Comment 4 Valent Turkovic 2008-11-18 05:46:02 EST
From NM GUI I thought that 
"WEP 40/128-bit Key" = HEX WEP key
and
"WEP 128 bit passphase" = ASCII WEP key

I googled for NM documentation and found:
http://projects.gnome.org/NetworkManager
and
http://live.gnome.org/NetworkManager

and also looked at docs and readme files on my fedora box, I didn't find this explained anywhere.

I'm connecting to AP "protected" with 64(40)-bit WEP key and I get these options:
"WEP 40/128-bit Key" = HEX WEP key
"WEP 128 bit passphase" = ASCII WEP key
"LEAP"
"Dynamic WEP (802.1x)"

In Webadmin of my AP I see no provision for LEAP or 802.1x. Is AP "advertising" these functions (even if they aren't available through web UI) or it NM showing these options even if they aren't supported by AP?

Is NetworkManager handling WEP ASCII/HEX, 40/104 keys "automatigically" when users type theis keys with selected "WEP 40/128-bit Key ?

Should the more advances options like LEAP and Dynamic WEP be "hidden" behind "advanced button" or something like that? Why?
Comment 5 Valent Turkovic 2008-11-18 06:39:23 EST
Created attachment 323887 [details]
screenshot
Comment 6 Dan Williams 2008-11-18 10:18:04 EST
(In reply to comment #4)
> From NM GUI I thought that 
> "WEP 40/128-bit Key" = HEX WEP key
> and
> "WEP 128 bit passphase" = ASCII WEP key

Nope.  See, for example (7th hit on google for "WEP Passphrase"):

http://www.tech-faq.com/wep-key-passphrase.shtml

> I'm connecting to AP "protected" with 64(40)-bit WEP key and I get these
> options:
> "WEP 40/128-bit Key" = HEX WEP key
> "WEP 128 bit passphase" = ASCII WEP key
> "LEAP"
> "Dynamic WEP (802.1x)"
> 
> In Webadmin of my AP I see no provision for LEAP or 802.1x. Is AP "advertising"
> these functions (even if they aren't available through web UI) or it NM showing
> these options even if they aren't supported by AP?

With WEP, access points don't advertise any capability other than "Privacy".  Thus, you simply cannot tell what the access point supports, other than whether or not it is encrypted.  "Encrypted" with WEP can mean any of the 4 options that the menu lists.  LEAP and Dynamic WEP access points may or may not advertise the "Privacy" bit, but there is nothing in the AP's beacon (like there is with WPA) to indicate whether the AP uses LEAP, Dynamic WEP, 40-bit keys, or 128-bit keys.  The user simply has to know.  This is another reason why WEP sucks.  The AP also doesn't not advertise the Authentication method (Open System or Shared Key).  Again, the user simply has to know, otherwise the connection fails.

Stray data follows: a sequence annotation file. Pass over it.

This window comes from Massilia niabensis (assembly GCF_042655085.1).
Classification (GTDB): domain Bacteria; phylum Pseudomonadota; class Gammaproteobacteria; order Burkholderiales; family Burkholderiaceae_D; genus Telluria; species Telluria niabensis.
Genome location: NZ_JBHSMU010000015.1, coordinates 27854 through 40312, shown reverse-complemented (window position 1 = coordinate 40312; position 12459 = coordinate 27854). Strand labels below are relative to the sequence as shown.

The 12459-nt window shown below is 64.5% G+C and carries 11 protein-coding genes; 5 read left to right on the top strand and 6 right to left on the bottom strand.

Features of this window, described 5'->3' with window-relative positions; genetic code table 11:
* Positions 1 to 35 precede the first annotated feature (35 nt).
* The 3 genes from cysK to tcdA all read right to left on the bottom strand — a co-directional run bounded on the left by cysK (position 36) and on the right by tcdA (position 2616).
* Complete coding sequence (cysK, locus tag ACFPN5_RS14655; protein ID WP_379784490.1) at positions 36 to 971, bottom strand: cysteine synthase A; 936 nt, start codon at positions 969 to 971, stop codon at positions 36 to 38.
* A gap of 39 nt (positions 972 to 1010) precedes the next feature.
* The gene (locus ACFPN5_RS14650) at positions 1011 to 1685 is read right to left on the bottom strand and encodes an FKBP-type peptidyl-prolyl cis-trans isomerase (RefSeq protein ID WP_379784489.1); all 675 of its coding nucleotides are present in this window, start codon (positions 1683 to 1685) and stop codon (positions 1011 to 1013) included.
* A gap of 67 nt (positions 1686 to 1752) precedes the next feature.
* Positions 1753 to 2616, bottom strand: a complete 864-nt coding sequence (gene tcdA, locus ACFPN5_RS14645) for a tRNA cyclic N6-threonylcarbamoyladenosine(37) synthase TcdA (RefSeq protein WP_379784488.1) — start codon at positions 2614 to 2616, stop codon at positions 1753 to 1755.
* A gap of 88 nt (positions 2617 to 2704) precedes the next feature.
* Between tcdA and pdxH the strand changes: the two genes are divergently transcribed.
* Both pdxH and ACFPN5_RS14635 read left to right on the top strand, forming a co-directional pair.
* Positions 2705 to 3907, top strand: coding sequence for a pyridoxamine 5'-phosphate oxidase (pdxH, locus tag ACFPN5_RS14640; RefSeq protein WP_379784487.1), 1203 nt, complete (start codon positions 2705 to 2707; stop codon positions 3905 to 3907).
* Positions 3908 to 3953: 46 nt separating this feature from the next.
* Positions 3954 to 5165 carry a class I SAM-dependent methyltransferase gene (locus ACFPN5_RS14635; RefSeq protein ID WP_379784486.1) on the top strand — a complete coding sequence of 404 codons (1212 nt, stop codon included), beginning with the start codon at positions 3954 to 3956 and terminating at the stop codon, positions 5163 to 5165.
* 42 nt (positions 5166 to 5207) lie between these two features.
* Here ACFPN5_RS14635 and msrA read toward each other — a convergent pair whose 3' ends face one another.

Apple also includes LEAP and Dynamic WEP options in their connection dialog when you select a non-WPA protected wifi network.


> Is NetworkManager handling WEP ASCII/HEX, 40/104 keys "automatigically" when
> users type theis keys with selected "WEP 40/128-bit Key ?

Yes.

> Should the more advances options like LEAP and Dynamic WEP be "hidden" behind
> "advanced button" or something like that? Why?

I don't think so, there are quite a few situations where users may encounter 802.1x protected networks (educational institutions, enterprises, Starbucks, etc) and some of these aren't just in businesses.

For WPA, we can autodetect what's going on.  But for WEP, we simply cannot.  With better drivers and kernel API we _may_ be able to hide the WEP Authentication method combo box however.
Comment 7 Valent Turkovic 2008-11-20 07:48:52 EST
Thank you for your great answer and explanation.

Should then the "WEP 40/128-bit Key" then changet to something more explanatory like: "WEP 64/128-bit Key (ASCII or HEX)"


I believe that it should say 64/128-bit or 40/104-bit

40/128-bit makes no real sense. Maybe leave 64/128-bit even if it is not technically 100% correct but that is what says on wifi routers so that is what users know about.
Comment 8 Dan Williams 2008-11-20 12:45:46 EST
(In reply to comment #7)
> Thank you for your great answer and explanation.
> 
> Should then the "WEP 40/128-bit Key" then changet to something more explanatory
> like: "WEP 64/128-bit Key (ASCII or HEX)"

This could be done.

> I believe that it should say 64/128-bit or 40/104-bit
> 
> 40/128-bit makes no real sense. Maybe leave 64/128-bit even if it is not
> technically 100% correct but that is what says on wifi routers so that is what
> users know about.

40-bit WEP is the most prevalent terminology for 40/64-bit WEP keys.  Technically, the key _is_ only 40 bits long, the other 24 bits are the IV, not the WEP key.

128-bit WEP is the most prevelent terminology for 104/128-bit WEP keys.

Mac OS X also uses "40/128-bit WEP" in the Airport UI, which made sense.
Comment 9 Bug Zapper 2009-06-09 23:17:32 EDT
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Comment 10 Valent Turkovic 2009-06-10 02:49:29 EDT
This is no longer an issue, please close this bug.